One of the benefits for Belfast of the 2014 Giro D’Italia Grande Partenza is the increasing talk of leaving a cycling legacy for the city. We already have Belfast Bike Hire on the way, and many have been surprised by the rapid rise of the Gasworks Bridge to the forefront of DRD policy in Belfast. But Belfast could signal its serious intention to accelerate cycling development by pitching to host the Velo-city cycling conference in 2017.
The Velo-city conferences, organised by the European Cyclists’ Federation, are an international platform to address decision makers to improve the planning and provision of infrastructure for the everyday use of bicycles in urban environments.
“The conferences typically bring together more than 1,000 delegates such as engineers, planners, architects, social marketers, academic researchers, environmentalists, businessmen/women, and industry representatives who join forces with government at all levels in order to build effective transnational partnerships to deliver benefits to cycling worldwide.” :Velo-city 2013 website
The most recent Velo-city conference took place in Vienna in June 2013, and was the largest event to date with over 1,400 delegates from across the world.
This gave some good people on Twitter a fantastic idea for Belfast! Velo-city runs every year alternating between a global conference and a European-focused event. Adelaide will host Global Velo-city in 2014, followed by Nantes in 2015. Applications for the following European leg in 2017 will open next year, giving Belfast ample time to prepare a bid. A 4 day multiple-venue conference bringing over 1,000 influential delegates from around the world to Belfast? There’s a very straightforward economic case if nothing else.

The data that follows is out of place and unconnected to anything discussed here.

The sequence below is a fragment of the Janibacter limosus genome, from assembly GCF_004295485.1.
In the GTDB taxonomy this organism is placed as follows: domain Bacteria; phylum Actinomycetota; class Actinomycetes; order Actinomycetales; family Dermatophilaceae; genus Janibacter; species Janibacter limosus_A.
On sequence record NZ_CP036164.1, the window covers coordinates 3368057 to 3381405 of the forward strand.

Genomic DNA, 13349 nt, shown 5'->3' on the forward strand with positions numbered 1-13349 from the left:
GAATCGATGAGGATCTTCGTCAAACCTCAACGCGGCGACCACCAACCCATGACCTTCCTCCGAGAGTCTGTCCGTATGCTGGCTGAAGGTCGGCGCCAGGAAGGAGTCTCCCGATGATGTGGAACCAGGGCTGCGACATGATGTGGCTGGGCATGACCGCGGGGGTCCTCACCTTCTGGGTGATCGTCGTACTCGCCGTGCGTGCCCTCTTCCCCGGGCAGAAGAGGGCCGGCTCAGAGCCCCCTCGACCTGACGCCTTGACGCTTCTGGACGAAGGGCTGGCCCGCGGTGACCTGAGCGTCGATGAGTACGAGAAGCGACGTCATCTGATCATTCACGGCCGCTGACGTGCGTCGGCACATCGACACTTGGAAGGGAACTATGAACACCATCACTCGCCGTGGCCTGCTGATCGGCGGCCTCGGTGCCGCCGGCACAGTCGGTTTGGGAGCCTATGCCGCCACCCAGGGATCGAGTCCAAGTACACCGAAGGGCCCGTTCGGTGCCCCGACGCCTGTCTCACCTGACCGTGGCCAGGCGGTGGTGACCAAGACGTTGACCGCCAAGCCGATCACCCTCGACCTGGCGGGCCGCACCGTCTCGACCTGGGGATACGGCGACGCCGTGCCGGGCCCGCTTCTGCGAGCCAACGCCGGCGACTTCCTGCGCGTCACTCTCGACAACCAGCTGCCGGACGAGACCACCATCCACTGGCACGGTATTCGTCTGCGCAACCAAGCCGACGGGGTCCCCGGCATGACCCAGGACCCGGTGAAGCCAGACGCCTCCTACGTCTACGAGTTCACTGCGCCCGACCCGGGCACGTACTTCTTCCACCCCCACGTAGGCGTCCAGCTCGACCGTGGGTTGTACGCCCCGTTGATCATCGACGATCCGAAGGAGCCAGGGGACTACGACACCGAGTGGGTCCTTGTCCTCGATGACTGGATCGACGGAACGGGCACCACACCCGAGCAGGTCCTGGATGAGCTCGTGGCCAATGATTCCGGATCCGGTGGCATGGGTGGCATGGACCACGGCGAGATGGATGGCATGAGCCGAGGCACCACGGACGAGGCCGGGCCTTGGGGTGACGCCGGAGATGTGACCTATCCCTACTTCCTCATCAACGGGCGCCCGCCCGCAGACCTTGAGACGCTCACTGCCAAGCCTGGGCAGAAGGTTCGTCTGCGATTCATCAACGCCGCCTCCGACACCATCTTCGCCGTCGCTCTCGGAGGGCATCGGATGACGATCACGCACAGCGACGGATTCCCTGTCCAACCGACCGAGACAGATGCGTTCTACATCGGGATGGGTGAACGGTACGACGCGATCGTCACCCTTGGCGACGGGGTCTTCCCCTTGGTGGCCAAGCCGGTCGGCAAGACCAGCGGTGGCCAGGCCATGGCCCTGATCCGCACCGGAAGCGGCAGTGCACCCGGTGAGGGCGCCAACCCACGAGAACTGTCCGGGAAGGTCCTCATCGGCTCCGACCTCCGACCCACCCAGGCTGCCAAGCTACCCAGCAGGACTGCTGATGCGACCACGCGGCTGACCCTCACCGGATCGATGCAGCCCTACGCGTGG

Certainly Belfast’s profile as a conference city is growing, with the Visit Belfast organisation at the forefront of conference promotion and support. The city boasts an amazing range of unique venues for larger keynote sessions, business expos and smaller side events.
While sometimes seen as being on the periphery of Europe, Belfast has a unique and fascinating history and attractions for visitors. From the Troubles to Titanic, world famous night-life and the blossoming local film and television industry, Belfast is regularly recognised as one of the top world destinations for tourism these days.
While Belfast’s cycling levels are currently very low, we’re seeing observable increases each year to back up census data on commuting rises. The city’s growing greenway network is a fantastic resource which could be better promoted as a draw for tourism. We have a flourishing group of cycling activists and pro-active organisations fighting for a better deal for budgetary intervention from the Northern Ireland Executive.
We also have a pleasantly engaged city council working to improve Northern Ireland’s major urban centre into a more liveable city, which is still emerging from conflict. A recent award-winning paper from QUB on local cycling policy points both to the historic and physical barriers to cycling, but also a major political barrier to city development – transport planning and road infrastructure is a centralised government function in Northern Ireland, and Belfast City Council has no real power. Should Belfast City Council lead a bid for Velo-city, it could be an important stepping stone to wresting more influence and control of local transport policy in Belfast.
We already have some great stories to tell about cycling; our place in history as the birthplace of modern cycling through John Boyd Dunlop’s first successful development of the pneumatic tyre; our present with a population beginning to wake up to cycling as transport and dealing with the growing pains every day; our future hopes for a better city accessible to everyone and with cycling given real space to grow. Velo-city Belfast 2017 could act as a beacon for a new Belfast.